Sometimes it's harder to write a negative review than a positive review especially when I see all the 4 star and 5 star reviews so I kind of feel like a party pooper. However, A Gentleman til Midnight was a big fail for me so this is a really long review and spoilerish. Most of the time I felt like I was stuck in a really bad 1980's historical romance. You know the ones where the hero and heroine both act like a couple of brainless idiots, who make huge assumptions about each other (which, of course, are wrong and lead to misunderstandings - grrrr!), dance around each other sexually until one or both are just simply overcome with passion followed by lots of guilt and recriminations and protestations that he/she can't possibly be "in love". Good grief! It's why I stopped reading romances for several years. A Gentleman til Midnight was like a traumatic flashback.
I feel the blurb on the back of the book was a little misleading. Specifically the line which reads ""Her seduction is his obsession." I'm not sure I would call trading insults, arguing all the time, and actively pursuing other marriageable ladies as a particularly successful "seduction" of Katherine. There was some grabbing and kissing punishingly, but not much seduction. I will say there was obsession going on in spades, however. Let's see. James was definitely obsessing about Katherine's breasts spilling over her bodice, obsessing about her legs and how they would feel wrapped around him, and obsessing about how many men wanted to "rut" between her thighs. And now that I think about it, "rut" and various forms of it were used several times when James thought of Katherine with other men.
Katherine was problematic from the first for me. As a female captain of the ship Possession, she's known as Corsair Kate who knows what the pointy end of a cutlass is for and isn't afraid to use it. This premise sounded so good, but she had a tendency to act before thinking so I had some trouble believing this was the same Captain Kinloch who escaped captivity, commandeered an eight-cannon ship, sailed the Mediterranean as a pirate/privateer, and had taken prizes from other predator ships like silks and spices for seven years. She let her temper get the best of her so many times I couldn't see how she was one and the same woman who could calmly strategize how to overtake other ships, friendly or otherwise.
I did like that Katherine wasn't traumatized by her experience as a slave/concubine to her Barbary captor, but her animosity and anger toward Captain Warre for not rescuing her ten years ago seemed inordinately strong considering she thought of Mejdan al-Zayar, his wives, his children, and other slaves as her "family". If al-Zayar hadn't died, I believe she would have been happy to have stayed there forever. To give James credit, he had tried to rescue her, but failed when she was spirited away on a xebec bound for a slave auction on the Barbary coast. She returns to England reluctantly after her father dies when she is forced to defend herself against a bill of pains and penalties which could strip her of the title Countess of Dunscore and her Scottish estate. I also really liked Phil, Millie, India, and Jaxbury. These are secondary characters, but Phil's naughty sense of humor, and Millie's determination to become a surgeon saved them from being tedious as sequel bait. And I would love to know Jaxbury's story.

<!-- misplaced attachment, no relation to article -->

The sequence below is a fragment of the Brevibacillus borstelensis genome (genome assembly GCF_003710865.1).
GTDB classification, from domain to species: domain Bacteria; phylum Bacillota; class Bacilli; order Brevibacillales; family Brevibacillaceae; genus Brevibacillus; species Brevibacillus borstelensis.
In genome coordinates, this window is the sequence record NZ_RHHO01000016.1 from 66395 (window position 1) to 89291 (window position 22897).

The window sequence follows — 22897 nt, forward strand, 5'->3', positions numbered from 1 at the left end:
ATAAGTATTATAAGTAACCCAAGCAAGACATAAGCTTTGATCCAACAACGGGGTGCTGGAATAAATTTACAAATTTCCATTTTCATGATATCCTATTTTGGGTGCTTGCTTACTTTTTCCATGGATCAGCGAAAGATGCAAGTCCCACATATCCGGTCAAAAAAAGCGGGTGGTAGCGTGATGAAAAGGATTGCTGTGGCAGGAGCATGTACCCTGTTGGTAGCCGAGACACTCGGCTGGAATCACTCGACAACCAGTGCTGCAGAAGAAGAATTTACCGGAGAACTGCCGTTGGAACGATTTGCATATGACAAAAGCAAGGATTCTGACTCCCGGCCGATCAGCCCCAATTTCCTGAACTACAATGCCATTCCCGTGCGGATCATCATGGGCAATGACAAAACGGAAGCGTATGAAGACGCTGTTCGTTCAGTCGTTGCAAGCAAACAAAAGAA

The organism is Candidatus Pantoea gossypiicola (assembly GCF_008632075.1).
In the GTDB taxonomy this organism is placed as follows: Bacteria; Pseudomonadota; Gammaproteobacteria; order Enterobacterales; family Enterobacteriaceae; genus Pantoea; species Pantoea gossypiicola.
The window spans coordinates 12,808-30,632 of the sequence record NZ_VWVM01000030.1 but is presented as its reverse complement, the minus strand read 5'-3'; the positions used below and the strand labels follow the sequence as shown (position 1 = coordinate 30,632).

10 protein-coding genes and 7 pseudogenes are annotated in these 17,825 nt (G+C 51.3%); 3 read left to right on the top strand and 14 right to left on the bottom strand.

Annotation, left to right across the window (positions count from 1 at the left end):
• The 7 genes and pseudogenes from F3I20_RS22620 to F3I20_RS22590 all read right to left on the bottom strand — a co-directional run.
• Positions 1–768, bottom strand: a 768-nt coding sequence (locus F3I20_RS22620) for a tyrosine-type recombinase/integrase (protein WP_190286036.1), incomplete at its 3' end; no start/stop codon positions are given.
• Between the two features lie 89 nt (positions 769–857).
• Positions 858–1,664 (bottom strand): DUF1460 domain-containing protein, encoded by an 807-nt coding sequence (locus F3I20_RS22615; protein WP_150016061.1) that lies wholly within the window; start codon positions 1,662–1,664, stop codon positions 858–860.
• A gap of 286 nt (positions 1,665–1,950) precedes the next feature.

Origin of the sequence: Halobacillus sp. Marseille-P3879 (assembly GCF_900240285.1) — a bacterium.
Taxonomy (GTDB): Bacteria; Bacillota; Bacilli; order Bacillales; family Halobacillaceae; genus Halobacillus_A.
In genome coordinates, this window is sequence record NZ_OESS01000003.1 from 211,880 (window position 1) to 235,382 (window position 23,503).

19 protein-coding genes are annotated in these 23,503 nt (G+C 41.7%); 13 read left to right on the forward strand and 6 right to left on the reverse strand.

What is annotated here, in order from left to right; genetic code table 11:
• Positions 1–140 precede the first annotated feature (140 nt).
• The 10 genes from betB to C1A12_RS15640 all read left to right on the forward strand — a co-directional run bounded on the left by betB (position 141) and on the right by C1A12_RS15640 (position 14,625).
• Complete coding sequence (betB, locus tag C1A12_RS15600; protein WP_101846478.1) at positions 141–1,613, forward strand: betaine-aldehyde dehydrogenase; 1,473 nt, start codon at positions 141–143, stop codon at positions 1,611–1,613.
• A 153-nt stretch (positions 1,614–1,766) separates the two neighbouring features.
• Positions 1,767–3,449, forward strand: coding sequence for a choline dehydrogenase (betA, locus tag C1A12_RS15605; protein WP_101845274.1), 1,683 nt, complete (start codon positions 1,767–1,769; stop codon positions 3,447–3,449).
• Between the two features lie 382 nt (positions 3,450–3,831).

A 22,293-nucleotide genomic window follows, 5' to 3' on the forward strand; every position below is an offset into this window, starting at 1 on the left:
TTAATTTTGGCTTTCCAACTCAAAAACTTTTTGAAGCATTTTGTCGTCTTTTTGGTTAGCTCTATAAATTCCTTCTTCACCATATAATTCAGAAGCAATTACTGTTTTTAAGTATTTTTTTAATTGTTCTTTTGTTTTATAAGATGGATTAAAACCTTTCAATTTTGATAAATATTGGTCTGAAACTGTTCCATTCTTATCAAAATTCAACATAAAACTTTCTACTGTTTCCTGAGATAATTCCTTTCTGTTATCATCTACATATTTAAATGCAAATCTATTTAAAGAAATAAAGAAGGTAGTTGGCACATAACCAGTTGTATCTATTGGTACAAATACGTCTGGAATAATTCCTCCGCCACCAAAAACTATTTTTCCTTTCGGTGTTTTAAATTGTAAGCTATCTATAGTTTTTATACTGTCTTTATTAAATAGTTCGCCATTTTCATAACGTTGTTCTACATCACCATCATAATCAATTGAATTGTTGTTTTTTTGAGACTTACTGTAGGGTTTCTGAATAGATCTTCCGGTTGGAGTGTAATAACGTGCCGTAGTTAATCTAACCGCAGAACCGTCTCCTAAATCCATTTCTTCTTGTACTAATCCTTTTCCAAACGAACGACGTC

Anne, Katherine's daughter from her relationship with Mejdan, didn't seem to be anything other than a device to show that James had a softer side. She is used as the burning reason for Katherine's battle against the bill of pains because Katherine wants a safe place for her daughter to grow up. Unfortunately, she kind of disappears toward the end and feels more like a plot moppet than a real character. There were a couple of times when Katherine's interaction with Anne was ...questionable. Anne is blind, and upon arriving in London, she isn't fond of the smells and noise. But Katherine dismisses Anne's complaints as inconsequential. There is an occasion when Katherine impulsively decides to return to sea in the middle of the night. It's something Anne has begged for repeatedly and been denied or brushed off. Yet Katherine in a fit of temper threatens Miss Bunsby, Anne's governess, when she bars Anne's door and asks Katherine to at least wait until morning after she's calmed down.